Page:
River cruising is obviously on the rise, but exactly how big is it becoming and how quickly? According to the Cruise Lines International Association, there were 18 new river cruise ships in 2016, which is an increase of more than 10 percent over previous years.
“River cruises allow passengers to see Europe the way Europeans do,” said John F. Krieger, president of CTC Travel. “River cruises include most shore excursions and many include beer and wine at lunch and dinner. It is much more intimate than an ocean cruise with only a maximum of 195 passengers so making new friends is very easy. The atmosphere is very relaxed and casual.”
Ronda Zeneri, a land and cruise specialist with Cruise Planners, said that she thinks river cruising was so hot in 2016 because there are so many baby boomers that are ready to see something new other than the same old Caribbean cruise.
“These clients are older and have more time to spend traveling,” she said. “They usually enjoy wine/beer tastings and great cuisine. They enjoy traveling with smaller groups and on private tours. River cruising is perfect for these types of travelers.”
The aging baby boomers seem to be looking for an easy way to explore different countries without the difficulties of traveling via buses or cars. “They prefer to have nice accommodations, great food and excellent service at an affordable price,” said Tammy Kirchner of Travel Haus. “Viking River Cruises, AMA Waterways are both delivering product to fit the needs of this aging community.”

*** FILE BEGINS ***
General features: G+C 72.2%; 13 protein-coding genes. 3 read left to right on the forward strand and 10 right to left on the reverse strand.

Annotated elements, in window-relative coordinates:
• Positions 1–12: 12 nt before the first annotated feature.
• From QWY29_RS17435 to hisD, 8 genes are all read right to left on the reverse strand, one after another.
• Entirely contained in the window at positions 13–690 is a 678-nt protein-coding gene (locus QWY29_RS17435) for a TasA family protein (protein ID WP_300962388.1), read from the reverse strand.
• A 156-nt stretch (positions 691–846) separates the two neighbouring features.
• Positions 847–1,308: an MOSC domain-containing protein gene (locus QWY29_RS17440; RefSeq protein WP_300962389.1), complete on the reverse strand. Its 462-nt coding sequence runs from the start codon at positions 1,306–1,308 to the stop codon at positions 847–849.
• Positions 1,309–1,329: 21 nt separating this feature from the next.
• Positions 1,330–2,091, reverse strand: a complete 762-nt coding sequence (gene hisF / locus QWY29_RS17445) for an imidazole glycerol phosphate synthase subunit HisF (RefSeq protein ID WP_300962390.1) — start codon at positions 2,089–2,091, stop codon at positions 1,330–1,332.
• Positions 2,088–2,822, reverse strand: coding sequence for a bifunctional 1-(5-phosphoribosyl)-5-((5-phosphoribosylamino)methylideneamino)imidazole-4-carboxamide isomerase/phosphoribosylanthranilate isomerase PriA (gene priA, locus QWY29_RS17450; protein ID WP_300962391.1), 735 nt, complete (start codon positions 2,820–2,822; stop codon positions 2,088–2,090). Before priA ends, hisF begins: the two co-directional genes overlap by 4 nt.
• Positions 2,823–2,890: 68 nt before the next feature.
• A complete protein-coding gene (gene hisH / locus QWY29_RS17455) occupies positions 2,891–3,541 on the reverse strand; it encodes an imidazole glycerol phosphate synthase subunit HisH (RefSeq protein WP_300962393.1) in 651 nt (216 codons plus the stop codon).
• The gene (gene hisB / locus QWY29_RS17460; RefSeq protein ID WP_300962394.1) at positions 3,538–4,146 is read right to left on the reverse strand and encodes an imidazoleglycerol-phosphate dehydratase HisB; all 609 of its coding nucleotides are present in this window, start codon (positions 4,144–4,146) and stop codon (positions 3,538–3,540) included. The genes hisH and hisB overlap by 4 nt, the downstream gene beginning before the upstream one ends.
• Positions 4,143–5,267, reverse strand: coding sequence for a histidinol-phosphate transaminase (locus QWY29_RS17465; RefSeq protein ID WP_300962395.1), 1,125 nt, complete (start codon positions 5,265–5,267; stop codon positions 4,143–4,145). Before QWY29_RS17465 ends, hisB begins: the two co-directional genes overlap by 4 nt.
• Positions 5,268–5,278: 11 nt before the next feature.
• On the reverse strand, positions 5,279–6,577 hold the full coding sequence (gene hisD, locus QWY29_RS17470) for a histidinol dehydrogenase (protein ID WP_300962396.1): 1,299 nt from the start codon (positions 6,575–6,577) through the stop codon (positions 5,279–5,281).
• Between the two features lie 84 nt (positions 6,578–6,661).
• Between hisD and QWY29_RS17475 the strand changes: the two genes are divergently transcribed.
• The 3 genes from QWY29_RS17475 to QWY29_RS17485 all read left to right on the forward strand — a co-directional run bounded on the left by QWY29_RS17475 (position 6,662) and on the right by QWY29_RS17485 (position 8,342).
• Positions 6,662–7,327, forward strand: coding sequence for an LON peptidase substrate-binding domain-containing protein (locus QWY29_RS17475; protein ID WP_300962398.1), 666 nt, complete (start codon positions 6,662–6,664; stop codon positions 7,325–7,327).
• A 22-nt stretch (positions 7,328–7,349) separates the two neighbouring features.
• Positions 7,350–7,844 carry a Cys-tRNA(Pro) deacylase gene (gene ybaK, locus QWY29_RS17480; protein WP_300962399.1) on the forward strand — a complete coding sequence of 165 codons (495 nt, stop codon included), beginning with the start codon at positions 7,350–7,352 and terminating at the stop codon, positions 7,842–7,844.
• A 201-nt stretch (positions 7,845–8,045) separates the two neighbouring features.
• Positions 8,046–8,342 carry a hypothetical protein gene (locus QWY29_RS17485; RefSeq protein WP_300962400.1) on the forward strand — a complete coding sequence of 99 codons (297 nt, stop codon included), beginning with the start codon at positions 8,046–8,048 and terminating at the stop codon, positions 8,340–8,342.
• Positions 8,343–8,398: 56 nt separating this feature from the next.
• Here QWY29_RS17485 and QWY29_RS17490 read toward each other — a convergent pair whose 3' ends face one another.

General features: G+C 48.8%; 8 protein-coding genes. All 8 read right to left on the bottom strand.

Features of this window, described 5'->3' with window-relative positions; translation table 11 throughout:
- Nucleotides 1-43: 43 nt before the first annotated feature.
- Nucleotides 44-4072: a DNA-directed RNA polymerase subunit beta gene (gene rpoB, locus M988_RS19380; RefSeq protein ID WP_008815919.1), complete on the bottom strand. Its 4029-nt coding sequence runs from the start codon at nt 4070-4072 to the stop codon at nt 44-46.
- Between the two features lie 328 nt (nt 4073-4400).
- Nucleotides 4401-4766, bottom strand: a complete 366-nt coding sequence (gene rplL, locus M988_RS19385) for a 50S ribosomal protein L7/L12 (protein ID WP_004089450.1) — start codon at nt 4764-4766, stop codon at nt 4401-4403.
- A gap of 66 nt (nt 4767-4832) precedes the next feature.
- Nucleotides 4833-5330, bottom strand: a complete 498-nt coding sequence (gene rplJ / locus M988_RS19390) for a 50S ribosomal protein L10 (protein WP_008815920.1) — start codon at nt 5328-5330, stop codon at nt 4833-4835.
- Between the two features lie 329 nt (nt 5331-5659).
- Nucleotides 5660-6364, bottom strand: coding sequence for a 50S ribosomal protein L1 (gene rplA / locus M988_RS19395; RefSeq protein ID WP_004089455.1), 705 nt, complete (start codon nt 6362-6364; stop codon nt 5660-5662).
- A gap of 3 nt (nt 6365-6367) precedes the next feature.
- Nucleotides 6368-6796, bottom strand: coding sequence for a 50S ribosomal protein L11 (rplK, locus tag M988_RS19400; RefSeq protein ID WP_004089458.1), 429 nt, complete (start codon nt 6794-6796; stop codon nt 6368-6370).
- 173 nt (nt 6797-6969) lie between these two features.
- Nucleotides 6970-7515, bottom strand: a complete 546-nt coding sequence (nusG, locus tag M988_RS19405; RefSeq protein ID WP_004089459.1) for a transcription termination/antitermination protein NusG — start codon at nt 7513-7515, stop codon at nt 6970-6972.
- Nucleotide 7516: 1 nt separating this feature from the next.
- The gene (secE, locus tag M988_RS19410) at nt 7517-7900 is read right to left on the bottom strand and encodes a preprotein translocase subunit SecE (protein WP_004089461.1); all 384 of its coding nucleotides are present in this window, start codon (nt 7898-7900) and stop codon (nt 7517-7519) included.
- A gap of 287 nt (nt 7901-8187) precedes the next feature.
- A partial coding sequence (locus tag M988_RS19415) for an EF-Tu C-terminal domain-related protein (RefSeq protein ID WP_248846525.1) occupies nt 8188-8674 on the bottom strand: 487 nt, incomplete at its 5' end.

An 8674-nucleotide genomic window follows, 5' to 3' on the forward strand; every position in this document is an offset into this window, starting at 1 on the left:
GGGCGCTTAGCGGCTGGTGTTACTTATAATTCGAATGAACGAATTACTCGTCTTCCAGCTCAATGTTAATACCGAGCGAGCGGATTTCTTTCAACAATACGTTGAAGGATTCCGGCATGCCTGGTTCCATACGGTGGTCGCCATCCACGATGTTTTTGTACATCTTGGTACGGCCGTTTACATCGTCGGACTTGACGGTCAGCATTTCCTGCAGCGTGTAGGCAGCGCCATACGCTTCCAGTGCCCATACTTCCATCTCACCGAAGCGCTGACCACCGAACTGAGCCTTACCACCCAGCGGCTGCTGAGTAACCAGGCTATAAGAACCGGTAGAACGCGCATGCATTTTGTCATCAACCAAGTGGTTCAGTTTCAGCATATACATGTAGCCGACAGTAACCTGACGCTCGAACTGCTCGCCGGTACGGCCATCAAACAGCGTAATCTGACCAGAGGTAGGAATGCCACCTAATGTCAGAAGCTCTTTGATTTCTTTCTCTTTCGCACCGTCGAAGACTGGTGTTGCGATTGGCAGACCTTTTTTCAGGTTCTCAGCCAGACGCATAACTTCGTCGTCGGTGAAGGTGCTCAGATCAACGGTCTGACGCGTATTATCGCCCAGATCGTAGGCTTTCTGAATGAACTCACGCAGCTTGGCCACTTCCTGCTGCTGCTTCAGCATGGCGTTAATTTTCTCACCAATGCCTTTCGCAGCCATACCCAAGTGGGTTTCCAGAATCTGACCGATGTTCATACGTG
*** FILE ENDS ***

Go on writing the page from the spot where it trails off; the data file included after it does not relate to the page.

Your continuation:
River cruising is also becoming more popular with families. “I would say that AMA River Cruising for families is hot right now because of their partnership with Disney,” said Lisa Fitzgerald, C.T.I.E. of Fitzgerald Travel Agency.
Janine Ortell of Travel Flair said that river cruising has better port opportunities than luxury liners, making it a more popular option for cruisers. “The ability to visit ports of call that traditionally large, mainstream cruise ships can’t get into,” said Ortell.
Eileen Entin of Diamond Cruise & Travel said that her company’s last river cruise left from Vienna, down the Danube to the Rhine, and ended in Amsterdam.
“As you're sailing, you can see both coasts including the classic, European castles along the Rhine that dominate the landscape,” said Entin. “When the ship stops in port, it's typically in the heart of the city and often right in the main marketplace. The large cruise ships don't always port in the city. The port for Rome is Civitavecchia, which is a 1 1/2 hour bus ride from Rome. The port for Florence is Livorno, quite a drive from Florence. We're planning another river cruise for ourselves and frequently recommend river cruises to our agency clients.”
Entin said that many people who love cruising wanted to try new destinations and experiences after sailing to the Caribbean and other traditional destinations. “There is a friendship among passengers that you don't always get on the large cruise ships,” said Entin.
Sales have been growing at Muscatine Travel for 2017 European river cruises. “What makes this a fantastic deal is that they are also including airfare, so that expense is not on top of the cruise price,” said Andrea Kreitner.
(TravelPulse is a leading travel authority on the Web, providing consumer travel news and insider tips and advice for an ever-changing travel world. Read more stories at travelpulse.com
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